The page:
AMBITIOUS new plans to protect marine birdlife in the Solent area have been announced by the government.

Environment minister Rebecca Pow said new special protection areas, designated to protect rare and vulnerable seabirds from human activity, such as fishing or outdoor recreation, will be created in the waters surrounding the Isle of Wight.

The Solent is one of the most important regions in the country for birds, such as the common tern, for foraging and during the breeding season.

Ms Pow said: “The UK continues to be a world leader in cutting carbon emissions and pushing for greater protections for marine life around our coast and in the global ocean.

“As the devastating impacts of climate change are only too visible, it is vital we take decisive steps now that make a real difference to help protect our wildlife and allow vulnerable species to recover.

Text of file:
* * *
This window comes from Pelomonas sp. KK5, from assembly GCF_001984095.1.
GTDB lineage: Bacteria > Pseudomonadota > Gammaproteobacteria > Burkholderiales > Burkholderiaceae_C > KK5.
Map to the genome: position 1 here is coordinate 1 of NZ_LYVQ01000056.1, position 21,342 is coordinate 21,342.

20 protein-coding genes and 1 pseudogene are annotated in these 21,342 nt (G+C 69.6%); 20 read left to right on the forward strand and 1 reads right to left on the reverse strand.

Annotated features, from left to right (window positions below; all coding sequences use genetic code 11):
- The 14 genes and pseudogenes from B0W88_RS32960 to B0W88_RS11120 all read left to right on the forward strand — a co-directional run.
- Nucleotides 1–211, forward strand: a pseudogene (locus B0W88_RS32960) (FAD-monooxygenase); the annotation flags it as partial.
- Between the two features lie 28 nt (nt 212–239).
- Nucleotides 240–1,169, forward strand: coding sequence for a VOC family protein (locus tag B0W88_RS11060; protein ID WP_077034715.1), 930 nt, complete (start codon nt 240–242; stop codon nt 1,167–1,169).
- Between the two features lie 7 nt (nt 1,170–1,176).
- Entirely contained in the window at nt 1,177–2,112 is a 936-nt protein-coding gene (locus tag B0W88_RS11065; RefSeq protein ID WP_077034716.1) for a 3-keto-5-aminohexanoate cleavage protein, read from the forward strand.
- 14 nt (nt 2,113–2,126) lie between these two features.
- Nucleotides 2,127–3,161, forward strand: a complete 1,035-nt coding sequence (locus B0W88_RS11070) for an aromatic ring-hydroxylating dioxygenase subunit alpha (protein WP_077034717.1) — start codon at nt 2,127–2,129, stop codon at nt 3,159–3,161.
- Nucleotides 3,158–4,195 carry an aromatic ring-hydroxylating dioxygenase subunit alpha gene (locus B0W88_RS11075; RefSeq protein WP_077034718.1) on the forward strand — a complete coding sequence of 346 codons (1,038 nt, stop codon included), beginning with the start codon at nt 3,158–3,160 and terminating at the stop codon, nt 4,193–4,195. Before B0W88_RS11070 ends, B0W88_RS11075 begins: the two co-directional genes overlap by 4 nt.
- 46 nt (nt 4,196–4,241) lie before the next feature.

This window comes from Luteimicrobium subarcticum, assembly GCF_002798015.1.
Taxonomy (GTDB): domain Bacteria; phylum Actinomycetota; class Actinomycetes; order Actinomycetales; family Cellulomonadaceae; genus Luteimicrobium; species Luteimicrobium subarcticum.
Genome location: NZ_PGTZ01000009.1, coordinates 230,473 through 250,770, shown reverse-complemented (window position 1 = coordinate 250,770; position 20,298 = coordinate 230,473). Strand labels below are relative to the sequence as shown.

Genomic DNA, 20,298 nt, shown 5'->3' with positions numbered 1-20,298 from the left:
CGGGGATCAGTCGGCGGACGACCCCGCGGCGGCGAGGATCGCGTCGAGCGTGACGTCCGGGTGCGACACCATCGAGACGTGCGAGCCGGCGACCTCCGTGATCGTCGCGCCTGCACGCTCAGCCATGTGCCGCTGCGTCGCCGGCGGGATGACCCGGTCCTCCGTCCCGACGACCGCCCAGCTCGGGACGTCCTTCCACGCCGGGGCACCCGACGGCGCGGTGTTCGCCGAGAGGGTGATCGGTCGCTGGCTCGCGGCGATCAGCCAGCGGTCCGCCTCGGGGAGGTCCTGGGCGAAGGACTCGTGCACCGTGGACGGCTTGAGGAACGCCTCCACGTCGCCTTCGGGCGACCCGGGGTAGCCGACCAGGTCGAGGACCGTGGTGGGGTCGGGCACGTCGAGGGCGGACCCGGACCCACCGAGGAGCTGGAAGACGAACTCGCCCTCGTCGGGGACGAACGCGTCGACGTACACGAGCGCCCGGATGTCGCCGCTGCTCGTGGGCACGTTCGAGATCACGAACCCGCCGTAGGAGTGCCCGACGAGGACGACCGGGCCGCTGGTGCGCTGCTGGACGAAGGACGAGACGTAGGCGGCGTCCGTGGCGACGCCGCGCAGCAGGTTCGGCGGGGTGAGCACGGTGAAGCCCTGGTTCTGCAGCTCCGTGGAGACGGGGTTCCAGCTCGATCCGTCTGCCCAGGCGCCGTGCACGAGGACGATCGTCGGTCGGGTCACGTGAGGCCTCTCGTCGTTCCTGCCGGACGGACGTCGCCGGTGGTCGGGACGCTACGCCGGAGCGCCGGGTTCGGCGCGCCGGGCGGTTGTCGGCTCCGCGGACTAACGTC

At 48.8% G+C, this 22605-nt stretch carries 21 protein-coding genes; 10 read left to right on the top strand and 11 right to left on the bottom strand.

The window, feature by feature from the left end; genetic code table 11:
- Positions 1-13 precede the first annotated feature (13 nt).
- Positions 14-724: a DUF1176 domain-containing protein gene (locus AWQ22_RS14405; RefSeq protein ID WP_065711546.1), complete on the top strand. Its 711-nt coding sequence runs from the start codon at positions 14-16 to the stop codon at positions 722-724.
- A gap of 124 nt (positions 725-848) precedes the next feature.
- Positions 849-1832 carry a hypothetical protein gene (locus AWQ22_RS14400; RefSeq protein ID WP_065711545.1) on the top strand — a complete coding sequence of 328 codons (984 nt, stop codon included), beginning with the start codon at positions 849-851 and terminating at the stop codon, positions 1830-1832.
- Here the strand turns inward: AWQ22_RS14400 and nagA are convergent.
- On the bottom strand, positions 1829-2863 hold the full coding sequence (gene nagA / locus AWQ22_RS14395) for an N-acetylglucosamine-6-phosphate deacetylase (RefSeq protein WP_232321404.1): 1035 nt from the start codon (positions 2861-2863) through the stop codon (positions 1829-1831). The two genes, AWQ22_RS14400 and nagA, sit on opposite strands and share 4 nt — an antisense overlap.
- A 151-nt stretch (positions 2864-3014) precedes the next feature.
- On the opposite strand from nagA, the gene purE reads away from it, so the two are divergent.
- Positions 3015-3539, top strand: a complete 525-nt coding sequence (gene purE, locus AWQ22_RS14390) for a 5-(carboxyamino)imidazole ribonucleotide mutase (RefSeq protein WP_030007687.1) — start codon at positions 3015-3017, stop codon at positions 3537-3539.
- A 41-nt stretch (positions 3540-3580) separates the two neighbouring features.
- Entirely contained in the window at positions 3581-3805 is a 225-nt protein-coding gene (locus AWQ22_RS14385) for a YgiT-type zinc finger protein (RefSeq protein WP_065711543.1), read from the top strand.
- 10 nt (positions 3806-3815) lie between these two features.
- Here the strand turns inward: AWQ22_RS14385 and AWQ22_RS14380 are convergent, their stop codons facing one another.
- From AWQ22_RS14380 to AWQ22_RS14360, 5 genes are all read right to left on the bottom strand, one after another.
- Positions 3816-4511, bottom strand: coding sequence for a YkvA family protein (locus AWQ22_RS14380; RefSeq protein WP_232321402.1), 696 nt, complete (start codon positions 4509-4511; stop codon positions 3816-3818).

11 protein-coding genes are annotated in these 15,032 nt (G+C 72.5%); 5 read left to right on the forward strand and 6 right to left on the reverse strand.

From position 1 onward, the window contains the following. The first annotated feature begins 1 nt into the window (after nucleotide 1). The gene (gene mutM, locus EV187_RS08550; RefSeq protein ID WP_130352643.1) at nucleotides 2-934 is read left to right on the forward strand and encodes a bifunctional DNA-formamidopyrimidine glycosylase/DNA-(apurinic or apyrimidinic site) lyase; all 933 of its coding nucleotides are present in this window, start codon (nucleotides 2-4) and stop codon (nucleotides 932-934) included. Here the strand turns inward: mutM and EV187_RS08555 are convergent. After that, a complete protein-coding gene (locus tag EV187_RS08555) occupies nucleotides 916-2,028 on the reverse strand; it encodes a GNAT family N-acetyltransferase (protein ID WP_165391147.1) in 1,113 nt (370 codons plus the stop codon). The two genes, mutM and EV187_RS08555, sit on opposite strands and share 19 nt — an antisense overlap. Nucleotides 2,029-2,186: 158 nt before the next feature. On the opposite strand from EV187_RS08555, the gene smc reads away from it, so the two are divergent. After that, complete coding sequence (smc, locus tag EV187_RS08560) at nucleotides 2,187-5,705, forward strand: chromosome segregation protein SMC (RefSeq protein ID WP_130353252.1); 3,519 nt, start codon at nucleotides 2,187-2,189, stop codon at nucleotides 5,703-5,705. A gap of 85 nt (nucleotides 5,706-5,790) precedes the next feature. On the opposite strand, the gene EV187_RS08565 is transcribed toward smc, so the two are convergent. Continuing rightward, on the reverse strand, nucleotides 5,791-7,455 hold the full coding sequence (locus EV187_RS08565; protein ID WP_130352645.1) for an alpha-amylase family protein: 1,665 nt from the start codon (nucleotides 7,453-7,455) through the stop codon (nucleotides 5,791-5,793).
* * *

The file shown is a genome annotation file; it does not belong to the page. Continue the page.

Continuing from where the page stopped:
“We have already protected important nesting sites for seabirds, such as the little tern, and these new and additional protections to their feeding grounds, together with the development of a new strategy to protect our seabirds, will help the coastal environment recover, develop and, importantly, thrive.”

Welcoming the news, Isle of Wight MP Bob Seely said: "The coastal waters around the Island provide some unique and important habitat for the UK seabird population which is of global importance.

"I welcome this news that provides additional protection for them.

“Yet again we have earned another environmental designation that both highlights the Island’s wonderful ecology and provides much-needed protection for our wildlife.”

Martin Harper, director of global conservation at the Royal Society for the Protection of Birds, said: “Many seabird species are declining at an alarming rate, both globally and across the UK.

"We welcome today’s announcement by the government to reverse these declines through a comprehensive Seabird Conservation Strategy.

“It will be a first step in tackling this growing problem and is something that the RSPB has been calling for. We look forward to working with the UK Government to make sure that these islands remain globally important for seabirds.”